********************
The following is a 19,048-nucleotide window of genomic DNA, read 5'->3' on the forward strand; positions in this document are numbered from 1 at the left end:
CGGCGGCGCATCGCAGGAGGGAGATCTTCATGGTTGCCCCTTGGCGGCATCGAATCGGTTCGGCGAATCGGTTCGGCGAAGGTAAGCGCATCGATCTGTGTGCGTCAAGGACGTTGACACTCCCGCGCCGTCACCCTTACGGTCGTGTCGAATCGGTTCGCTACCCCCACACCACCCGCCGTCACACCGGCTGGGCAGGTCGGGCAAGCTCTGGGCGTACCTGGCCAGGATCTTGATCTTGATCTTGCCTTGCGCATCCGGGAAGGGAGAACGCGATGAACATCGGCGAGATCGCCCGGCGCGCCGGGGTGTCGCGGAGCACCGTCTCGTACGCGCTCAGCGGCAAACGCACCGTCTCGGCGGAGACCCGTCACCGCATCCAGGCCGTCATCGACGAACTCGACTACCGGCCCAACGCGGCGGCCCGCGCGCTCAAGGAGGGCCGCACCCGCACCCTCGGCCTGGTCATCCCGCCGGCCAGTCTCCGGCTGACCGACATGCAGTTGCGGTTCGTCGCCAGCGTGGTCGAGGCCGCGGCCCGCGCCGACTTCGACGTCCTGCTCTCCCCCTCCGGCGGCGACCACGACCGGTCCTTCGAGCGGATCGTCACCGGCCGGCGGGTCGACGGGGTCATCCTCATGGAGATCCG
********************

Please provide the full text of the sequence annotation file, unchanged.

The following is a 19,048-nucleotide window of genomic DNA, read 5'->3' on the forward strand; positions in this document are numbered from 1 at the left end:
CGGCGGCGCATCGCAGGAGGGAGATCTTCATGGTTGCCCCTTGGCGGCATCGAATCGGTTCGGCGAATCGGTTCGGCGAAGGTAAGCGCATCGATCTGTGTGCGTCAAGGACGTTGACACTCCCGCGCCGTCACCCTTACGGTCGTGTCGAATCGGTTCGCTACCCCCACACCACCCGCCGTCACACCGGCTGGGCAGGTCGGGCAAGCTCTGGGCGTACCTGGCCAGGATCTTGATCTTGATCTTGCCTTGCGCATCCGGGAAGGGAGAACGCGATGAACATCGGCGAGATCGCCCGGCGCGCCGGGGTGTCGCGGAGCACCGTCTCGTACGCGCTCAGCGGCAAACGCACCGTCTCGGCGGAGACCCGTCACCGCATCCAGGCCGTCATCGACGAACTCGACTACCGGCCCAACGCGGCGGCCCGCGCGCTCAAGGAGGGCCGCACCCGCACCCTCGGCCTGGTCATCCCGCCGGCCAGTCTCCGGCTGACCGACATGCAGTTGCGGTTCGTCGCCAGCGTGGTCGAGGCCGCGGCCCGCGCCGACTTCGACGTCCTGCTCTCCCCCTCCGGCGGCGACCACGACCGGTCCTTCGAGCGGATCGTCACCGGCCGGCGGGTCGACGGGGTCATCCTCATGGAGATCCG